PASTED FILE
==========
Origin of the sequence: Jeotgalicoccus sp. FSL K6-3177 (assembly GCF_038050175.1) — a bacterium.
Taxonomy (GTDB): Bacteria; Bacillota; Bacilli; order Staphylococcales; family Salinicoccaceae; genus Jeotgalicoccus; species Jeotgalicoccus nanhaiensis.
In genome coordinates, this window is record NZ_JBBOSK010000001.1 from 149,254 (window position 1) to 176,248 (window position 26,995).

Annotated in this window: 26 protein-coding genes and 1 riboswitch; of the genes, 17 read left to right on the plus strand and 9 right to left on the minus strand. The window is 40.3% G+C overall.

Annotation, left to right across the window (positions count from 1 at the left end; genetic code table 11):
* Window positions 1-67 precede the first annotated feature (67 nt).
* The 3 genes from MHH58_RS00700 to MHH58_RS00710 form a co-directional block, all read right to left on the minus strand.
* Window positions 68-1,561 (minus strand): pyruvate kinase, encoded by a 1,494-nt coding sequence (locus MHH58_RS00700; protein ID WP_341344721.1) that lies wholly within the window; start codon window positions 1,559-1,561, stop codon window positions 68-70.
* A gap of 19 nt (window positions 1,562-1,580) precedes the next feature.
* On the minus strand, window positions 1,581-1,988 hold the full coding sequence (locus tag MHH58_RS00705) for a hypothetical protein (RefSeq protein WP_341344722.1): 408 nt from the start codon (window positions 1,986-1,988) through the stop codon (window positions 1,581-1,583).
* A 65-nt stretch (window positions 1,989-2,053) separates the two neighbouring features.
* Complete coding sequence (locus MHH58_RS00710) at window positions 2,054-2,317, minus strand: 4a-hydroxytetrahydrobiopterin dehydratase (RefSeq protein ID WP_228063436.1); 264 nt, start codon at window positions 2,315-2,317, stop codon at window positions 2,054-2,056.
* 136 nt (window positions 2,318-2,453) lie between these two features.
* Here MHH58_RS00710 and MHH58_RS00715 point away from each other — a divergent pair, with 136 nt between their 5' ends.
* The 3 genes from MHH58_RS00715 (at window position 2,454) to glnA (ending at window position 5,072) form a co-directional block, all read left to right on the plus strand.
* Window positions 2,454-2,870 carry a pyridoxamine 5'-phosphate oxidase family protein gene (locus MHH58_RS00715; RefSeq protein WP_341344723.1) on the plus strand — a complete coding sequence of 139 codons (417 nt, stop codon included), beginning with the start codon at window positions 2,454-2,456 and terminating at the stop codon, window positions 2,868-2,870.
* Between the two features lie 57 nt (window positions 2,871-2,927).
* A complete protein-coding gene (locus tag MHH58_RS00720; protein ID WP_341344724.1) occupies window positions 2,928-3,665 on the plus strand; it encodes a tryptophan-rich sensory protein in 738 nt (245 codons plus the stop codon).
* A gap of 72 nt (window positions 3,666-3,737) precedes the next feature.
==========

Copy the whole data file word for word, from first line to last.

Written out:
Origin of the sequence: Jeotgalicoccus sp. FSL K6-3177 (assembly GCF_038050175.1) — a bacterium.
Taxonomy (GTDB): Bacteria; Bacillota; Bacilli; order Staphylococcales; family Salinicoccaceae; genus Jeotgalicoccus; species Jeotgalicoccus nanhaiensis.
In genome coordinates, this window is record NZ_JBBOSK010000001.1 from 149,254 (window position 1) to 176,248 (window position 26,995).

Annotated in this window: 26 protein-coding genes and 1 riboswitch; of the genes, 17 read left to right on the plus strand and 9 right to left on the minus strand. The window is 40.3% G+C overall.

Annotation, left to right across the window (positions count from 1 at the left end; genetic code table 11):
* Window positions 1-67 precede the first annotated feature (67 nt).
* The 3 genes from MHH58_RS00700 to MHH58_RS00710 form a co-directional block, all read right to left on the minus strand.
* Window positions 68-1,561 (minus strand): pyruvate kinase, encoded by a 1,494-nt coding sequence (locus MHH58_RS00700; protein ID WP_341344721.1) that lies wholly within the window; start codon window positions 1,559-1,561, stop codon window positions 68-70.
* A gap of 19 nt (window positions 1,562-1,580) precedes the next feature.
* On the minus strand, window positions 1,581-1,988 hold the full coding sequence (locus tag MHH58_RS00705) for a hypothetical protein (RefSeq protein WP_341344722.1): 408 nt from the start codon (window positions 1,986-1,988) through the stop codon (window positions 1,581-1,583).
* A 65-nt stretch (window positions 1,989-2,053) separates the two neighbouring features.
* Complete coding sequence (locus MHH58_RS00710) at window positions 2,054-2,317, minus strand: 4a-hydroxytetrahydrobiopterin dehydratase (RefSeq protein ID WP_228063436.1); 264 nt, start codon at window positions 2,315-2,317, stop codon at window positions 2,054-2,056.
* 136 nt (window positions 2,318-2,453) lie between these two features.
* Here MHH58_RS00710 and MHH58_RS00715 point away from each other — a divergent pair, with 136 nt between their 5' ends.
* The 3 genes from MHH58_RS00715 (at window position 2,454) to glnA (ending at window position 5,072) form a co-directional block, all read left to right on the plus strand.
* Window positions 2,454-2,870 carry a pyridoxamine 5'-phosphate oxidase family protein gene (locus MHH58_RS00715; RefSeq protein WP_341344723.1) on the plus strand — a complete coding sequence of 139 codons (417 nt, stop codon included), beginning with the start codon at window positions 2,454-2,456 and terminating at the stop codon, window positions 2,868-2,870.
* Between the two features lie 57 nt (window positions 2,871-2,927).
* A complete protein-coding gene (locus tag MHH58_RS00720; protein ID WP_341344724.1) occupies window positions 2,928-3,665 on the plus strand; it encodes a tryptophan-rich sensory protein in 738 nt (245 codons plus the stop codon).
* A gap of 72 nt (window positions 3,666-3,737) precedes the next feature.